He wrote honestly about how disappointed he was that he lacked the charisma of his friend and partner Bill Murray. Ramis said, “Much as I wanted to be a protagonist, it doesn’t happen, somehow. I’m missing some…charisma, or something.”
Again, why do we long to be the protagonist, the star, the brightest light in the firmament? Why aren’t we content to be image-bearers (a great honor from God). We want to be THE image that others bear and admire. But the truth is, there is just one who deserves that above-all recognition, and He is the one who is “above all” (John 3:20). John the Baptist understood who shines the brightest. And when John’s disciples came to him with the concern that John and his group were losing popularity because of Jesus, John delivered a speech for the ages. We can learn from him and find joy in what the world finds intolerable: obscurity and reduction.
Saint Augustine had a fine little maxim that we can make our own motto when we find ourselves craving recognition and admiration that Jesus alone deserves:
I listen; he is the one who speaks.
I am enlightened; he is the light.
I am the ear; he is the Word.
Thoughts on True Belief
By the way, I asked you last week during the message to share your thoughts about true belief.
After all, it’s a main theme in John. I think that belief has a number of dimensions, so we shouldn’t automatically assume we understand it in full, or what it meant to ancient ears.
To get this conversation going, I want to share what Kelley and Stew wrote.
Listen to Kelley Drake:
You asked the congregation to answer the question, “What is the nature of true belief?”
Thanks for asking—it got me thinking about how I would simply and concisely answer this question. There are so many nuances to the words “nature,” “true,” and “belief” that a person could go in a variety of directions in forming a response.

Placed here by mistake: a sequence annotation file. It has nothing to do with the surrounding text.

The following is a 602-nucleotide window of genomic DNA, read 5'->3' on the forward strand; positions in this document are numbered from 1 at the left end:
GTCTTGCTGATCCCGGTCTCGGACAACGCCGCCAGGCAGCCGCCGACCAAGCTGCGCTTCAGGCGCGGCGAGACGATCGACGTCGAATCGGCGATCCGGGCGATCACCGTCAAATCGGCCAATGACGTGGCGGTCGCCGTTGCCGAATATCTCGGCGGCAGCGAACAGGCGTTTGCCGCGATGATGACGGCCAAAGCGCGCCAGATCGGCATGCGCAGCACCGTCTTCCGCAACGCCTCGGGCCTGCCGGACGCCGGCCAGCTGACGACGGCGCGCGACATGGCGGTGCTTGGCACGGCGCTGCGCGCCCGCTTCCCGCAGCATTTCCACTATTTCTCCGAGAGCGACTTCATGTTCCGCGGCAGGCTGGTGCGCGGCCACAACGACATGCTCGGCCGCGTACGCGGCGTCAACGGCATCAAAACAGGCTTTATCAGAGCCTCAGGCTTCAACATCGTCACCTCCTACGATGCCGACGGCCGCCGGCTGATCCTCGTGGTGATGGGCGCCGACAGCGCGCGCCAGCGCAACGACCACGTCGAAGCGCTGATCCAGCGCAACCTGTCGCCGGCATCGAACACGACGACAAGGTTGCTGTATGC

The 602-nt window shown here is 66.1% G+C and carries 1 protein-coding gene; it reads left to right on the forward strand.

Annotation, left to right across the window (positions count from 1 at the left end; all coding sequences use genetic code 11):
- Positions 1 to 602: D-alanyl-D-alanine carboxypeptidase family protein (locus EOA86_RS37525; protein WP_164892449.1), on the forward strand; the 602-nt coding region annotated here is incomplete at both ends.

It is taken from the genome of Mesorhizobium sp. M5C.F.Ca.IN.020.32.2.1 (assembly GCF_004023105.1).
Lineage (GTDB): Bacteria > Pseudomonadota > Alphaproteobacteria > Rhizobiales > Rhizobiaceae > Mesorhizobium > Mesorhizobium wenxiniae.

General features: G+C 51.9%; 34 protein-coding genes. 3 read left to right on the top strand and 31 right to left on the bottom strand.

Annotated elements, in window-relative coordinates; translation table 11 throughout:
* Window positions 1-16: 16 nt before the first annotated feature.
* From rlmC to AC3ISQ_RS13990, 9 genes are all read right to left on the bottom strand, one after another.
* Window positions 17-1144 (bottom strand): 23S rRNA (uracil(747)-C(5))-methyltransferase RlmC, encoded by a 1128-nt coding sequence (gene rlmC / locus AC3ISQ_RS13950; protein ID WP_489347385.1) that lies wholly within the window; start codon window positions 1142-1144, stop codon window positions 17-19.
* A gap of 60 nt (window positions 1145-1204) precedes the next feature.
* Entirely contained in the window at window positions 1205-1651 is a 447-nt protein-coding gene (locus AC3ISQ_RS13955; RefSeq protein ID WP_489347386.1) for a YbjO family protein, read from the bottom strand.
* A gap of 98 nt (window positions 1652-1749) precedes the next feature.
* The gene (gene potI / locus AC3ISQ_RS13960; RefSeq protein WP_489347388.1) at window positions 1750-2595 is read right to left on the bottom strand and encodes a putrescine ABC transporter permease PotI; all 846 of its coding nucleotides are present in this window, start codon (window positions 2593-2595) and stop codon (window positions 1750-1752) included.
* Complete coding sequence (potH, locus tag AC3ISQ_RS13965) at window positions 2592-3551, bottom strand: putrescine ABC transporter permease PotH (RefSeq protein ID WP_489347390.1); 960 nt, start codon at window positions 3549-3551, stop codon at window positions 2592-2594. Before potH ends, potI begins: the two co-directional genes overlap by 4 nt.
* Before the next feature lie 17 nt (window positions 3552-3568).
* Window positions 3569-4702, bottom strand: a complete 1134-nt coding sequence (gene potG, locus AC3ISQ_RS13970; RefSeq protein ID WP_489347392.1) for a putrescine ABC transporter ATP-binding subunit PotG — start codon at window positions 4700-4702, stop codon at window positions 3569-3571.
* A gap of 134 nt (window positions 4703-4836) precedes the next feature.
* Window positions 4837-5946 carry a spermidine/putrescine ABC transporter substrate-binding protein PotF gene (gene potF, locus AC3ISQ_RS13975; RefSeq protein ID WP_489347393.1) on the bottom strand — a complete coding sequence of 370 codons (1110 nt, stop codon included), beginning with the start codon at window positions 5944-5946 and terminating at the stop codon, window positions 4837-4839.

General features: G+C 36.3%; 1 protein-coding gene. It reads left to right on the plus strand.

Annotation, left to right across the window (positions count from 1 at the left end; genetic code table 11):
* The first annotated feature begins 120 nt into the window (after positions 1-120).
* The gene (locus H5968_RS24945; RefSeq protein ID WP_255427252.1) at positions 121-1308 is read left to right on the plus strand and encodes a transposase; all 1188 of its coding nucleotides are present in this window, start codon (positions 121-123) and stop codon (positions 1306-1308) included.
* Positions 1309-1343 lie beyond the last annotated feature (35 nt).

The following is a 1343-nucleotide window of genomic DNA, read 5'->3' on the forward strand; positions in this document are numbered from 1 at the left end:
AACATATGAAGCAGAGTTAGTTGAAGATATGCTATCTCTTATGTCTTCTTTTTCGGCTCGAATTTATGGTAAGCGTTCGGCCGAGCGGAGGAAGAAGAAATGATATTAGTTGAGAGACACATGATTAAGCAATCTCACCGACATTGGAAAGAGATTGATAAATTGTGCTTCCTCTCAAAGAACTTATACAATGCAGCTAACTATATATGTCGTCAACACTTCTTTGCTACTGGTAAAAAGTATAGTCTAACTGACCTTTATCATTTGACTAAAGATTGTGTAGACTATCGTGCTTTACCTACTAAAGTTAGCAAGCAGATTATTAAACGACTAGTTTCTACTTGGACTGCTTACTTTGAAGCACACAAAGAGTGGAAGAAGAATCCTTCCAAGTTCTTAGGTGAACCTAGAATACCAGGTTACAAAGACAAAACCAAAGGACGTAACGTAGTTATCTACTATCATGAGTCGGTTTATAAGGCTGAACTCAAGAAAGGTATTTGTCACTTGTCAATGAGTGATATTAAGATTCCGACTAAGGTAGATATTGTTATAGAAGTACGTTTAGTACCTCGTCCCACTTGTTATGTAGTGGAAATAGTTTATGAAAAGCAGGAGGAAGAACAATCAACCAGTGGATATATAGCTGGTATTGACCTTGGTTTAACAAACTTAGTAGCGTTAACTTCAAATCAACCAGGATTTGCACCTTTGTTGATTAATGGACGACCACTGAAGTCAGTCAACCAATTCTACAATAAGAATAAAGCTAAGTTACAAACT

However, with emphasis on the word “nature” and defining “nature of belief” as the fundamental and inherent qualities of belief—I would say that true belief is confident faith in God (which necessarily includes Jesus, the gospel, God’s Word, etc.) that is evidenced by:
– Being with Jesus
– Be-becoming like Jesus
– Doing what Jesus did
Somewhat in this order in that, I believe it is by being with Jesus that we progressively ‘be-become’ like Jesus—and from these we are lead, equipped, and empowered to do what He did.
I am concerned that too often, the “nature of true belief” gets derailed because, the ‘be becoming’ and the doing are prioritized ahead of (or worse yet, apart from) being with Jesus.
Again—thanks for asking. May God bless you as you continue to serve Him.
Now, for another thoughtful perspective from Stew Peebles:
You asked for input on “belief”, so here goes.
When I was growing up, John MacArthur’s “Lordship Salvation” was being discussed a lot. I’ve always been intrigued by the distinction and balance between mere belief (“intellectual assent” some people call it) on one hand and works salvation on the other hand. James talks about this in chapter 2, implying that even back then people were wrestling with this notion.
I’m always on the lookout in the Bible for examples of people who “believed”, but didn’t seem to have what we would consider to be saving faith. For example:
- Jeroboam, in 1 Kings 13 – surely he must have “believed” in God (at least that He existed) after God split his altar in half and first froze and then, in response to a prayer, unfroze his arm. However, this belief did not deter him from gross disobedience to God’s message to him. It would seem absurd to suggest that Jeroboam’s belief (to the extent that we know about it) saved him.
- Rahab’s neighbors, in Joshua 2 – Look at vv. 10-11: